As seen from outside the gravitational field of an object (a black hole, say) in (where the field is very weak) clocks inside the field are observed to run at a slower pace, the length of measuring rods to look shorter nearer to its source as the field is stronger compared to the field at the observer. Does this mean that the rest energy of the object just warps an already existing spacetime (which exists even in the absence of the object) or is the field itself to some extent a local extension of spacetime -in which case the creation of energy would be the creation of spacetime?

  • $\begingroup$ What do you mean by "its gravitational field"? $\endgroup$
    – user76284
    Jun 22, 2020 at 22:18
  • $\begingroup$ It's perfectly valid to describe spacetime in the absence of curvature. $\endgroup$
    – Charlie
    Jun 22, 2020 at 23:05
  • $\begingroup$ Well, as space and time don’t exist, as the length of the meter and duration of the second aren’t defined in a universe devoid of energy* -of curvature- then you can calculate what you want but is doesn’t then refer to anything real. * Ignoring that there cannot exist a universe devoid of energy. $\endgroup$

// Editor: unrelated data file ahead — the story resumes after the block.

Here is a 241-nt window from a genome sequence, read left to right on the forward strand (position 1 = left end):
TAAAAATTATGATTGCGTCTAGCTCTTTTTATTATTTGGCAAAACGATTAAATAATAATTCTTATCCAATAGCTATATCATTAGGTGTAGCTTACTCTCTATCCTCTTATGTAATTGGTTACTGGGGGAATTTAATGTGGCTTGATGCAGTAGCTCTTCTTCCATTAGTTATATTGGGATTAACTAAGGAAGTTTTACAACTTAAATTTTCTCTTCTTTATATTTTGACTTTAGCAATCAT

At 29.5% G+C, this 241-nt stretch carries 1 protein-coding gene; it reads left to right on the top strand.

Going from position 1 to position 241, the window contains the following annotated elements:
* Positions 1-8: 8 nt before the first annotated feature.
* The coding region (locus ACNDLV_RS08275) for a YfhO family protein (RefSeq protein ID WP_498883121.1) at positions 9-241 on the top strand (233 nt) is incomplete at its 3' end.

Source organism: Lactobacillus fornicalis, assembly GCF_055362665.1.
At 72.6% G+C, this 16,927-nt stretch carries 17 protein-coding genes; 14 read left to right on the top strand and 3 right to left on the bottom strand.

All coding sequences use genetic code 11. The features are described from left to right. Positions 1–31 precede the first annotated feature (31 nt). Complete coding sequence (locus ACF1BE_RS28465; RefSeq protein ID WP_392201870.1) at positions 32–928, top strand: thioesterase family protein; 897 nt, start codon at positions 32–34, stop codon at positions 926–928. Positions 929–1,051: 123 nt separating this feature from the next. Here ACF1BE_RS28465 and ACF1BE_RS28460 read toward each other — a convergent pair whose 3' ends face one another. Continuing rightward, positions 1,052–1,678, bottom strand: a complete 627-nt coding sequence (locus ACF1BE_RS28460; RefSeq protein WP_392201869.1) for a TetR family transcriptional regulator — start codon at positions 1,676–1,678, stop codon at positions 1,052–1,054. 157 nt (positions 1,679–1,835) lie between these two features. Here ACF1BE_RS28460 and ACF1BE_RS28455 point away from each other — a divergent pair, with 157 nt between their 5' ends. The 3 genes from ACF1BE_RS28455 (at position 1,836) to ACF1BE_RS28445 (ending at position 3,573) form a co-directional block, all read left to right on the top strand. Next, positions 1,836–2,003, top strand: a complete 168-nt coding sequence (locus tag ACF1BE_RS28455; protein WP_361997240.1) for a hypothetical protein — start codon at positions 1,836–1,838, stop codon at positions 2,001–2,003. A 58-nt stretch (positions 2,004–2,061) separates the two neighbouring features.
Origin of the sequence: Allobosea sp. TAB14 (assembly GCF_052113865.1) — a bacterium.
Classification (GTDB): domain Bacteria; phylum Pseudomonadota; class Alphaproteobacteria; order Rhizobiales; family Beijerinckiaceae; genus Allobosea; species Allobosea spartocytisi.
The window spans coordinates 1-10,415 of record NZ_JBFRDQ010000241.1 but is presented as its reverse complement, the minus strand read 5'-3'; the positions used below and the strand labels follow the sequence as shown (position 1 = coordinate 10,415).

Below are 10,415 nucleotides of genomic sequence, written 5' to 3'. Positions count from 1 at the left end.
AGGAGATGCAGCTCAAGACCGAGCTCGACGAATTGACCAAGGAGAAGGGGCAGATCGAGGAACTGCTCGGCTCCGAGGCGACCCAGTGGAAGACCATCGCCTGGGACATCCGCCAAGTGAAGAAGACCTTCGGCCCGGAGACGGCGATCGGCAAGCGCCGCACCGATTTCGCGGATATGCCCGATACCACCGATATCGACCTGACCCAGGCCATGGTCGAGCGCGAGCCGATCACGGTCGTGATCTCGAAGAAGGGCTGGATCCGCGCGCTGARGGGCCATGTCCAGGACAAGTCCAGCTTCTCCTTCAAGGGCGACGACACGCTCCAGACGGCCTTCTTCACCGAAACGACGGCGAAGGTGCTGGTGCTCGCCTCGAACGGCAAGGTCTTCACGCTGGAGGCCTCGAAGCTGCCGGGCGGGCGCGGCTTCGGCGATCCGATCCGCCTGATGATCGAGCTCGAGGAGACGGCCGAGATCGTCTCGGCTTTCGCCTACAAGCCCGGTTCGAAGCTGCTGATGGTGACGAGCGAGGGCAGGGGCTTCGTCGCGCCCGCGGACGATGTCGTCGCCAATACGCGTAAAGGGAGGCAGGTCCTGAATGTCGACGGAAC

– Anton
    Jun 22, 2020 at 23:15
  • $\begingroup$ Not sure I follow - gravity is spacetime curvature. I've read your question through a few times but I don't quite see what you're asking. $\endgroup$ Jun 22, 2020 at 23:25
  • $\begingroup$ Is the gravitational field -which is an area of curved spacetime- just a volume of spacetime which would exist even in the absence of the object, a spacetime which just is warped, deformed in the environment of the object by its presence, or is its field nearer to its mass center also, to some extent, a local extension of spacetime? Is the distance between the observer and the mass center of the object (not a black hole) as measured inside the field greater than as measured outside of it, as inferred from the positions of the observer and the center of the object relative to surrounding stars? $\endgroup$
    – Anton
    Jun 22, 2020 at 23:41

1 Answer 1


The Einstein equations answer your question, the curvature of the space time is related to the mass, which is related to the energy. The concept of gravitational field is one from Newtonian mechanics, and is replaced by curvature of spacetime in General Relativity.


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